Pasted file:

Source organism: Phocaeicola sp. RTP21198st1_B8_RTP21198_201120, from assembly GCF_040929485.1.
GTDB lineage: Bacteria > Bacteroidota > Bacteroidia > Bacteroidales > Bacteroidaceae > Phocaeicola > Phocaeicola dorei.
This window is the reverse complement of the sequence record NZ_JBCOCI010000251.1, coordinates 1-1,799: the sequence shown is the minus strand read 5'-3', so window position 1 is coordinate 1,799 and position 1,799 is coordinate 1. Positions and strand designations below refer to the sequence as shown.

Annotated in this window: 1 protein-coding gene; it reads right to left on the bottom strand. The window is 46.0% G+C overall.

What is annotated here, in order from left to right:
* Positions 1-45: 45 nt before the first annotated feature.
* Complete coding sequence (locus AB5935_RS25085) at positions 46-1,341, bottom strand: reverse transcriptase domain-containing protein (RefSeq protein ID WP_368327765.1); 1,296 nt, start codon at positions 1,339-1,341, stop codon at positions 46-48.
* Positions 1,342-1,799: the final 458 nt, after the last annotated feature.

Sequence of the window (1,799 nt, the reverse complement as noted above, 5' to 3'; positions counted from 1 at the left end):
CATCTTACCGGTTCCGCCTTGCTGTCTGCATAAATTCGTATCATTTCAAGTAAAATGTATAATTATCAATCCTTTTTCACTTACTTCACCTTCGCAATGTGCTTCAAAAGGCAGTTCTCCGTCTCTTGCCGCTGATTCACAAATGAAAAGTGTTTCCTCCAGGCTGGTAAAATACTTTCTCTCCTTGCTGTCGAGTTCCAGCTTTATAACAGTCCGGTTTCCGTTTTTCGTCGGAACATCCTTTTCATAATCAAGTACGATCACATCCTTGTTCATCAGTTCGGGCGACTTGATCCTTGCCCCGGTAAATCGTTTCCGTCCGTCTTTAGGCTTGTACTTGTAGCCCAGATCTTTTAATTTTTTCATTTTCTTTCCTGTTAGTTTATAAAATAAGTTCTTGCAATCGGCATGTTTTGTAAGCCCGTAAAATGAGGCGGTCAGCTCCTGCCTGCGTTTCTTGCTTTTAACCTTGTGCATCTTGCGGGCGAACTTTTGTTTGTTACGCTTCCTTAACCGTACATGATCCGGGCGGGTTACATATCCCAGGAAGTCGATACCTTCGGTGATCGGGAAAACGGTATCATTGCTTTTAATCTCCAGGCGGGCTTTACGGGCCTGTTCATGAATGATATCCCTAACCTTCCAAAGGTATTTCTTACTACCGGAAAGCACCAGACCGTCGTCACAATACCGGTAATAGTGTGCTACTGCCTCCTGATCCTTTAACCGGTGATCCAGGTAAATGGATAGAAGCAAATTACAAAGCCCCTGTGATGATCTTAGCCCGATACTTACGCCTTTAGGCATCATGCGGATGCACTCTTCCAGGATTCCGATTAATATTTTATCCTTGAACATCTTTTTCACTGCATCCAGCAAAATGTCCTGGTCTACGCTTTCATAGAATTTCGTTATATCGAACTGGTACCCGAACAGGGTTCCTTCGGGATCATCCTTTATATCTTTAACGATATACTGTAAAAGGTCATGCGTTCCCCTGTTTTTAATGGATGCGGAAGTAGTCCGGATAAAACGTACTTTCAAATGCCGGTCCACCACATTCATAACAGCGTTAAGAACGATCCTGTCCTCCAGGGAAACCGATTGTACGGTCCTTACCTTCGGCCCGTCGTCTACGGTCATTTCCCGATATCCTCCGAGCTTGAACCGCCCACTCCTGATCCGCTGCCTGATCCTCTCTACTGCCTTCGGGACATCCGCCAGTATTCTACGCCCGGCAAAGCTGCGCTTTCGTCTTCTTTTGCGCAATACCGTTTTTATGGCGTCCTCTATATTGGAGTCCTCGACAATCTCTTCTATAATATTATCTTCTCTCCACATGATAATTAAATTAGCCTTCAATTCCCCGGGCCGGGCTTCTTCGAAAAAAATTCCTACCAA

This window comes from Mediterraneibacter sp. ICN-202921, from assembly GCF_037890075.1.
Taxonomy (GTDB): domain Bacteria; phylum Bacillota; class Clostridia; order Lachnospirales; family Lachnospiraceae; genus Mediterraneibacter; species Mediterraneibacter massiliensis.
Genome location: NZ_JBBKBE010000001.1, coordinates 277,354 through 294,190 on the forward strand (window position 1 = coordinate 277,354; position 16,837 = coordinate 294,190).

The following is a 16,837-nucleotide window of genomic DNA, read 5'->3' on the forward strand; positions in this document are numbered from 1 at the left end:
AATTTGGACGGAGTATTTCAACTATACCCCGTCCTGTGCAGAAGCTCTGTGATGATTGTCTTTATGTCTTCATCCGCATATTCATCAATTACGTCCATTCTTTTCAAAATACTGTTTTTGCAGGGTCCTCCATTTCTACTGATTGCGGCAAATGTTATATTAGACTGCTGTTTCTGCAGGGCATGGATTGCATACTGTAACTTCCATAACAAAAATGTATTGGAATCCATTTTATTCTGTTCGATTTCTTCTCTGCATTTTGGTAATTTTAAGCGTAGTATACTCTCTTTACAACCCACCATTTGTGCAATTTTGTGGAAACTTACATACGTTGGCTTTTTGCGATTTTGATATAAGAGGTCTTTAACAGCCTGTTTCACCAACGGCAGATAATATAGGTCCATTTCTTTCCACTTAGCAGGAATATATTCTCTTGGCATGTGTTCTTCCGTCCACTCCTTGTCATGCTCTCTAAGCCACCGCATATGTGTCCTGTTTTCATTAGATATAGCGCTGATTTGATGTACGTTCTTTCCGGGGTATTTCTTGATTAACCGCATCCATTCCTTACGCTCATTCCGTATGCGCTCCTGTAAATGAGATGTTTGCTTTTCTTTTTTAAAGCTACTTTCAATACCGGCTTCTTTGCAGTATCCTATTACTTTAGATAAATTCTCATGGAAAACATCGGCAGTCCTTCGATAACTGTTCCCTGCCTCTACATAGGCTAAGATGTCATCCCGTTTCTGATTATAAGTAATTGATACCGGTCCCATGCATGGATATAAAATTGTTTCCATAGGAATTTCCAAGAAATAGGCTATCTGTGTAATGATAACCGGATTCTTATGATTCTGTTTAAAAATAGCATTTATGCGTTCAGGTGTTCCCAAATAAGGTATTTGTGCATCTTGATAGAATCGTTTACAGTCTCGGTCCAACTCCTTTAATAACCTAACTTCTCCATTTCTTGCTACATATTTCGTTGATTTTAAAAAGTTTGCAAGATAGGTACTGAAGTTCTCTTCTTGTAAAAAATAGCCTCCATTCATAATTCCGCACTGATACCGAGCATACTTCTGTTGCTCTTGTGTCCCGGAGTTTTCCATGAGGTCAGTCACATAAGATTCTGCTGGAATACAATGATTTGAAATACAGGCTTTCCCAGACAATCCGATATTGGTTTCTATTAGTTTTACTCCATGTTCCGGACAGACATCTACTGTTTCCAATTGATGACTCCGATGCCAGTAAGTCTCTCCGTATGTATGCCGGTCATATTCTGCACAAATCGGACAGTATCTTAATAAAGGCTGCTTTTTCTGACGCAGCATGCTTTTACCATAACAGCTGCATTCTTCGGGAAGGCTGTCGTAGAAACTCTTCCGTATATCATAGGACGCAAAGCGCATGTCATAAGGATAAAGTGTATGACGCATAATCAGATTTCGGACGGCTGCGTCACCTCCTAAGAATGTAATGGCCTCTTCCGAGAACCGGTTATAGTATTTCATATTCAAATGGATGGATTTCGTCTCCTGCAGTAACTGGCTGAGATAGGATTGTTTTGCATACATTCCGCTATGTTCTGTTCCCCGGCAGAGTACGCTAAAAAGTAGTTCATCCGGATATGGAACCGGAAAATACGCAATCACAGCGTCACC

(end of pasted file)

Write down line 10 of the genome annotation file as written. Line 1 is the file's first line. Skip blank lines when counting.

CATCTTACCGGTTCCGCCTTGCTGTCTGCATAAATTCGTATCATTTCAAGTAAAATGTATAATTATCAATCCTTTTTCACTTACTTCACCTTCGCAATGTGCTTCAAAAGGCAGTTCTCCGTCTCTTGCCGCTGATTCACAAATGAAAAGTGTTTCCTCCAGGCTGGTAAAATACTTTCTCTCCTTGCTGTCGAGTTCCAGCTTTATAACAGTCCGGTTTCCGTTTTTCGTCGGAACATCCTTTTCATAATCAAGTACGATCACATCCTTGTTCATCAGTTCGGGCGACTTGATCCTTGCCCCGGTAAATCGTTTCCGTCCGTCTTTAGGCTTGTACTTGTAGCCCAGATCTTTTAATTTTTTCATTTTCTTTCCTGTTAGTTTATAAAATAAGTTCTTGCAATCGGCATGTTTTGTAAGCCCGTAAAATGAGGCGGTCAGCTCCTGCCTGCGTTTCTTGCTTTTAACCTTGTGCATCTTGCGGGCGAACTTTTGTTTGTTACGCTTCCTTAACCGTACATGATCCGGGCGGGTTACATATCCCAGGAAGTCGATACCTTCGGTGATCGGGAAAACGGTATCATTGCTTTTAATCTCCAGGCGGGCTTTACGGGCCTGTTCATGAATGATATCCCTAACCTTCCAAAGGTATTTCTTACTACCGGAAAGCACCAGACCGTCGTCACAATACCGGTAATAGTGTGCTACTGCCTCCTGATCCTTTAACCGGTGATCCAGGTAAATGGATAGAAGCAAATTACAAAGCCCCTGTGATGATCTTAGCCCGATACTTACGCCTTTAGGCATCATGCGGATGCACTCTTCCAGGATTCCGATTAATATTTTATCCTTGAACATCTTTTTCACTGCATCCAGCAAAATGTCCTGGTCTACGCTTTCATAGAATTTCGTTATATCGAACTGGTACCCGAACAGGGTTCCTTCGGGATCATCCTTTATATCTTTAACGATATACTGTAAAAGGTCATGCGTTCCCCTGTTTTTAATGGATGCGGAAGTAGTCCGGATAAAACGTACTTTCAAATGCCGGTCCACCACATTCATAACAGCGTTAAGAACGATCCTGTCCTCCAGGGAAACCGATTGTACGGTCCTTACCTTCGGCCCGTCGTCTACGGTCATTTCCCGATATCCTCCGAGCTTGAACCGCCCACTCCTGATCCGCTGCCTGATCCTCTCTACTGCCTTCGGGACATCCGCCAGTATTCTACGCCCGGCAAAGCTGCGCTTTCGTCTTCTTTTGCGCAATACCGTTTTTATGGCGTCCTCTATATTGGAGTCCTCGACAATCTCTTCTATAATATTATCTTCTCTCCACATGATAATTAAATTAGCCTTCAATTCCCCGGGCCGGGCTTCTTCGAAAAAAATTCCTACCAA